“You just call up Doug Yates and TRD and say we are going to go back to our old 750 plate – it can be before next weekend, and they said it wouldn’t change any of our durability we have. It can be done with one phone call with no additional money.

Would you advocate for more horsepower?

“Absolutely. I think any horsepower I think you can add will make the racing better. It is hard to pass because we are all in the gas so much. You have to get us out of the gas whether through the tire or the horsepower. That combination is what makes passing so difficult. The more you can get us out of the gas, which means if we have more horsepower, we have to let off sooner, that gives us the opportunity to overtake for the cars behind. 50 horsepower, while it may not be a game changer, any horsepower gain will be an advantage for passing.”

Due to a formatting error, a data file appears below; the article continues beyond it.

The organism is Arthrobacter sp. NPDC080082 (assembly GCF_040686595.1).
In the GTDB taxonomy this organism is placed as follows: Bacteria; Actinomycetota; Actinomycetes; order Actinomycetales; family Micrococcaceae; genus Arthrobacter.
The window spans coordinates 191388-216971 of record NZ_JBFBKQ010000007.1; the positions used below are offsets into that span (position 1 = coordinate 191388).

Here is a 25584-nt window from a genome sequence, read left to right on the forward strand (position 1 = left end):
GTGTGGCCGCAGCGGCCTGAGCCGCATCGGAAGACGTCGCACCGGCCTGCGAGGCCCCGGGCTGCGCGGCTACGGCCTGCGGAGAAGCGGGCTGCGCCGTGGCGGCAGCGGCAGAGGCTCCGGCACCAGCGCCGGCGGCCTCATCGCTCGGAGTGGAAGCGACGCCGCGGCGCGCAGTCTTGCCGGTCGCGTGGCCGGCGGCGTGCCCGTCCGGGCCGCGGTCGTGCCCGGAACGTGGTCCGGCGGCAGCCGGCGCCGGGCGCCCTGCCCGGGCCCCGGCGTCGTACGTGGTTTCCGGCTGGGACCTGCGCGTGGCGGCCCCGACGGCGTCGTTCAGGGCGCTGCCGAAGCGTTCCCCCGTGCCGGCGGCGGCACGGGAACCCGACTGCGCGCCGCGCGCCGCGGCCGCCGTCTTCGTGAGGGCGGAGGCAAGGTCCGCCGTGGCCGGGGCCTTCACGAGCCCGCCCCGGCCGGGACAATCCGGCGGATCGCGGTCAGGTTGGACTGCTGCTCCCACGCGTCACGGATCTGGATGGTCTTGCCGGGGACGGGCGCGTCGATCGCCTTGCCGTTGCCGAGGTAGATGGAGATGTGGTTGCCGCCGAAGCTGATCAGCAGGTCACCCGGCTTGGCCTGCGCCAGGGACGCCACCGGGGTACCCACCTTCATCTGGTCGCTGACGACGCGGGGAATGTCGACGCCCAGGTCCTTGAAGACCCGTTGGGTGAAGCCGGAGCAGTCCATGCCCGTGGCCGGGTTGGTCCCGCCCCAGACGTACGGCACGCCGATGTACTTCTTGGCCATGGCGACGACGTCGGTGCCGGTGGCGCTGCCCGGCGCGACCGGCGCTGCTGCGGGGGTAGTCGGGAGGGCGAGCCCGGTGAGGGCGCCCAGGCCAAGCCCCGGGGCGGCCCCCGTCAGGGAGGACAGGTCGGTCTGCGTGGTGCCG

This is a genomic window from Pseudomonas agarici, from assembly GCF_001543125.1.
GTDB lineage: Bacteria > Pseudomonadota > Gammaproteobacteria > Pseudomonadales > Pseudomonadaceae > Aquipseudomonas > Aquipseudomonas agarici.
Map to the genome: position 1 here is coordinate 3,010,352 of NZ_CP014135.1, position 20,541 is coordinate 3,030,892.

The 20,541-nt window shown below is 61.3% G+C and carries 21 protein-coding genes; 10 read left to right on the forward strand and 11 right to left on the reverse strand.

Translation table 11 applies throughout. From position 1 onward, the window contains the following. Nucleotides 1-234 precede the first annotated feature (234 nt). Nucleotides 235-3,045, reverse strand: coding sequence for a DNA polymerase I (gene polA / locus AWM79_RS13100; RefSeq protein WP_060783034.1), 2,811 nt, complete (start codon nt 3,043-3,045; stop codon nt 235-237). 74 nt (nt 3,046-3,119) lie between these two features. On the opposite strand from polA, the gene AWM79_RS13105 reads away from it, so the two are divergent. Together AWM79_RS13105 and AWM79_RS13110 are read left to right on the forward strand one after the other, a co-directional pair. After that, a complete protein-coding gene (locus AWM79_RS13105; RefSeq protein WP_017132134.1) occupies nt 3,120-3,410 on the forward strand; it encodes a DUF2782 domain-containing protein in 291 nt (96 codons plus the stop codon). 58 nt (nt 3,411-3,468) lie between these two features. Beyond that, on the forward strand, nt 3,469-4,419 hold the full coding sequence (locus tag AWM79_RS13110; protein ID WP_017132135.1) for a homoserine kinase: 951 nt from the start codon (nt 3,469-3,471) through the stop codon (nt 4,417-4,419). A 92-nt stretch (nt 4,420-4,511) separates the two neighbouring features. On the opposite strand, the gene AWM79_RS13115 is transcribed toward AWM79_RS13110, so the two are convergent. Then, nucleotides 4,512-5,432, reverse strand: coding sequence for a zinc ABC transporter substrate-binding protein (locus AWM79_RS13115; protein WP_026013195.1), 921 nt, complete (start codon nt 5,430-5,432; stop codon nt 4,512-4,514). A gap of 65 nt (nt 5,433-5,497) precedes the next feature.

How do you defend the dogleg tomorrow?

“One of the things – it will be a factor because you don’t want people to gain position on you. If they want to be aggressive going down there, they can. With the simple diffuser that is on the back of the car, it won’t tear up as much stuff going down there, so you will probably have to do more defending, where with the old underbody, you had to kind of be careful not to wear the bottom of your car out by going down there quite a bit, so I think you will see more and more guys going down there.”

What do you remember about winning your first pole here in 2005?